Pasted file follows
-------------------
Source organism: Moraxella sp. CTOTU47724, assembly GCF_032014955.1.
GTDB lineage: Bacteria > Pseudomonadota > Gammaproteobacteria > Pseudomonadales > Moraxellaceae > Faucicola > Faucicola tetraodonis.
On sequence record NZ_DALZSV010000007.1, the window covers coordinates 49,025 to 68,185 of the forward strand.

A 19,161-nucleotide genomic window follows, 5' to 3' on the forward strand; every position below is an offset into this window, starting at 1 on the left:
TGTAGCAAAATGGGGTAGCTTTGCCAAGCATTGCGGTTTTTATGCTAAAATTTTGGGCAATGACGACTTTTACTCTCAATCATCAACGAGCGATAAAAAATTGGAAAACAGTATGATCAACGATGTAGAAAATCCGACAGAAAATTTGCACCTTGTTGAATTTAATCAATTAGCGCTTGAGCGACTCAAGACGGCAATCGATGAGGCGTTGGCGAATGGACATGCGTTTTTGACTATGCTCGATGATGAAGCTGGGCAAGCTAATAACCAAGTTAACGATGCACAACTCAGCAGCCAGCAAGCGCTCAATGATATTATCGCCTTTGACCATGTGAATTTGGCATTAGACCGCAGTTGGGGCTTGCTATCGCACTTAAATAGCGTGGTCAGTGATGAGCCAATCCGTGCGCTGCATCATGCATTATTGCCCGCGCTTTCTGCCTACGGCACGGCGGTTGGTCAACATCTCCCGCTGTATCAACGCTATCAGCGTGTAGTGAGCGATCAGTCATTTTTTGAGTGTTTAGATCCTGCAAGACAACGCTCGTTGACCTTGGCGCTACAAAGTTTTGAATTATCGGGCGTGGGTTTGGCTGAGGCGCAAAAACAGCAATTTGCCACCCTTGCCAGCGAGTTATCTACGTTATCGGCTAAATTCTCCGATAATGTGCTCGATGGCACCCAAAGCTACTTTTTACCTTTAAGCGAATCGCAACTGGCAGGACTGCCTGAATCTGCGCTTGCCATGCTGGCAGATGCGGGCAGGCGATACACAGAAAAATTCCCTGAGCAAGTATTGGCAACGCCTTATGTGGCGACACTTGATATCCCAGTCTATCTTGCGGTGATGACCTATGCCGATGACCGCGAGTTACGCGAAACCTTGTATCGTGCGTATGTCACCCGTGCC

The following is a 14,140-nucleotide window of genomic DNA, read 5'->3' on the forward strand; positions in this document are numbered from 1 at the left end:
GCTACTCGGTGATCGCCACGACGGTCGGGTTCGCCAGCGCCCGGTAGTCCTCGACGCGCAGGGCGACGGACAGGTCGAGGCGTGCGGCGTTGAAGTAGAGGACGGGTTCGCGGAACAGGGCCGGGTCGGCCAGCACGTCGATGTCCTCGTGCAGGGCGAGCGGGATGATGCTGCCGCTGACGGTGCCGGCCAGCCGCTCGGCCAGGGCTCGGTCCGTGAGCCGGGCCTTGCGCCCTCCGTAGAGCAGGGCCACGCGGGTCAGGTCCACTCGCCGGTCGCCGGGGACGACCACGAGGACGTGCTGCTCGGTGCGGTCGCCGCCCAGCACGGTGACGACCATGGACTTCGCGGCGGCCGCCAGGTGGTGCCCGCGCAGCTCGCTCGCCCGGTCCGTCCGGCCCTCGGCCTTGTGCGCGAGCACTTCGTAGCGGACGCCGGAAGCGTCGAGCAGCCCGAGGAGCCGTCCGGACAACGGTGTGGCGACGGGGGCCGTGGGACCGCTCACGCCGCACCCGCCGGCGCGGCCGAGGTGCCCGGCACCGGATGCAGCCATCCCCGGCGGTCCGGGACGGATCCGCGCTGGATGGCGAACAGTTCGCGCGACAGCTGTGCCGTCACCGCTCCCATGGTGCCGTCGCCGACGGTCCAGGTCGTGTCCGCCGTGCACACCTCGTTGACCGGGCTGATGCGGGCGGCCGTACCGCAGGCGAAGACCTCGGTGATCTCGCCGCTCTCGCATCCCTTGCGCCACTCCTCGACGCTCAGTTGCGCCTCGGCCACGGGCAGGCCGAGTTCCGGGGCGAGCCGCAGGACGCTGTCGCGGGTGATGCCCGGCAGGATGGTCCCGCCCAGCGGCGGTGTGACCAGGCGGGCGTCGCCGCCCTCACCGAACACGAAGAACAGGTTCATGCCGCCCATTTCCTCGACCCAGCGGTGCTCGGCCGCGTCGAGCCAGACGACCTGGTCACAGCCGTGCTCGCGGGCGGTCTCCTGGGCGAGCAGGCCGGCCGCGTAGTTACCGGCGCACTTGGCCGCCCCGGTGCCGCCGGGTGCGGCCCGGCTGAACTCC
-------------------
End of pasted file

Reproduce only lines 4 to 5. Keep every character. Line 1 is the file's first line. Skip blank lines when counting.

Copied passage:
A 19,161-nucleotide genomic window follows, 5' to 3' on the forward strand; every position below is an offset into this window, starting at 1 on the left:
TGTAGCAAAATGGGGTAGCTTTGCCAAGCATTGCGGTTTTTATGCTAAAATTTTGGGCAATGACGACTTTTACTCTCAATCATCAACGAGCGATAAAAAATTGGAAAACAGTATGATCAACGATGTAGAAAATCCGACAGAAAATTTGCACCTTGTTGAATTTAATCAATTAGCGCTTGAGCGACTCAAGACGGCAATCGATGAGGCGTTGGCGAATGGACATGCGTTTTTGACTATGCTCGATGATGAAGCTGGGCAAGCTAATAACCAAGTTAACGATGCACAACTCAGCAGCCAGCAAGCGCTCAATGATATTATCGCCTTTGACCATGTGAATTTGGCATTAGACCGCAGTTGGGGCTTGCTATCGCACTTAAATAGCGTGGTCAGTGATGAGCCAATCCGTGCGCTGCATCATGCATTATTGCCCGCGCTTTCTGCCTACGGCACGGCGGTTGGTCAACATCTCCCGCTGTATCAACGCTATCAGCGTGTAGTGAGCGATCAGTCATTTTTTGAGTGTTTAGATCCTGCAAGACAACGCTCGTTGACCTTGGCGCTACAAAGTTTTGAATTATCGGGCGTGGGTTTGGCTGAGGCGCAAAAACAGCAATTTGCCACCCTTGCCAGCGAGTTATCTACGTTATCGGCTAAATTCTCCGATAATGTGCTCGATGGCACCCAAAGCTACTTTTTACCTTTAAGCGAATCGCAACTGGCAGGACTGCCTGAATCTGCGCTTGCCATGCTGGCAGATGCGGGCAGGCGATACACAGAAAAATTCCCTGAGCAAGTATTGGCAACGCCTTATGTGGCGACACTTGATATCCCAGTCTATCTTGCGGTGATGACCTATGCCGATGACCGCGAGTTACGCGAAACCTTGTATCGTGCGTATGTCACCCGTGCC